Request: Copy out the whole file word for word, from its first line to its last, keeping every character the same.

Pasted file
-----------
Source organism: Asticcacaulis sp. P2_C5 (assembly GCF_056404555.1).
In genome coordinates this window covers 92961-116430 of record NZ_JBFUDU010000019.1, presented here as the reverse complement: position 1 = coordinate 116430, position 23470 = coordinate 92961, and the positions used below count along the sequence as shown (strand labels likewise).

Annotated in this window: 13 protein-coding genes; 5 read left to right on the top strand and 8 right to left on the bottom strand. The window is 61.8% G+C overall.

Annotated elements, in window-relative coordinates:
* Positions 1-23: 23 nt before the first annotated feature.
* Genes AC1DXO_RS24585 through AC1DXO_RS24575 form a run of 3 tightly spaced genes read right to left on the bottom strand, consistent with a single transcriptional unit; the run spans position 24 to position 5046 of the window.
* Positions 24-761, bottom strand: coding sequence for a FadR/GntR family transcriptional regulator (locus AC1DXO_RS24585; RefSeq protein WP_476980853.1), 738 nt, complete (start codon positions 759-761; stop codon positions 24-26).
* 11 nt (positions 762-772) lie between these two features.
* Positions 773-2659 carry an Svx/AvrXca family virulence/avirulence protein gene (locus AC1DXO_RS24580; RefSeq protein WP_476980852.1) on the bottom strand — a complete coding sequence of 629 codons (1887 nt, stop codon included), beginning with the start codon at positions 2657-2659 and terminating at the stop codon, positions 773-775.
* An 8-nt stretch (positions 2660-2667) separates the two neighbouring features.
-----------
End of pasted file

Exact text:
Source organism: Asticcacaulis sp. P2_C5 (assembly GCF_056404555.1).
In genome coordinates this window covers 92961-116430 of record NZ_JBFUDU010000019.1, presented here as the reverse complement: position 1 = coordinate 116430, position 23470 = coordinate 92961, and the positions used below count along the sequence as shown (strand labels likewise).

Annotated in this window: 13 protein-coding genes; 5 read left to right on the top strand and 8 right to left on the bottom strand. The window is 61.8% G+C overall.

Annotated elements, in window-relative coordinates:
* Positions 1-23: 23 nt before the first annotated feature.
* Genes AC1DXO_RS24585 through AC1DXO_RS24575 form a run of 3 tightly spaced genes read right to left on the bottom strand, consistent with a single transcriptional unit; the run spans position 24 to position 5046 of the window.
* Positions 24-761, bottom strand: coding sequence for a FadR/GntR family transcriptional regulator (locus AC1DXO_RS24585; RefSeq protein WP_476980853.1), 738 nt, complete (start codon positions 759-761; stop codon positions 24-26).
* 11 nt (positions 762-772) lie between these two features.
* Positions 773-2659 carry an Svx/AvrXca family virulence/avirulence protein gene (locus AC1DXO_RS24580; RefSeq protein WP_476980852.1) on the bottom strand — a complete coding sequence of 629 codons (1887 nt, stop codon included), beginning with the start codon at positions 2657-2659 and terminating at the stop codon, positions 773-775.
* An 8-nt stretch (positions 2660-2667) separates the two neighbouring features.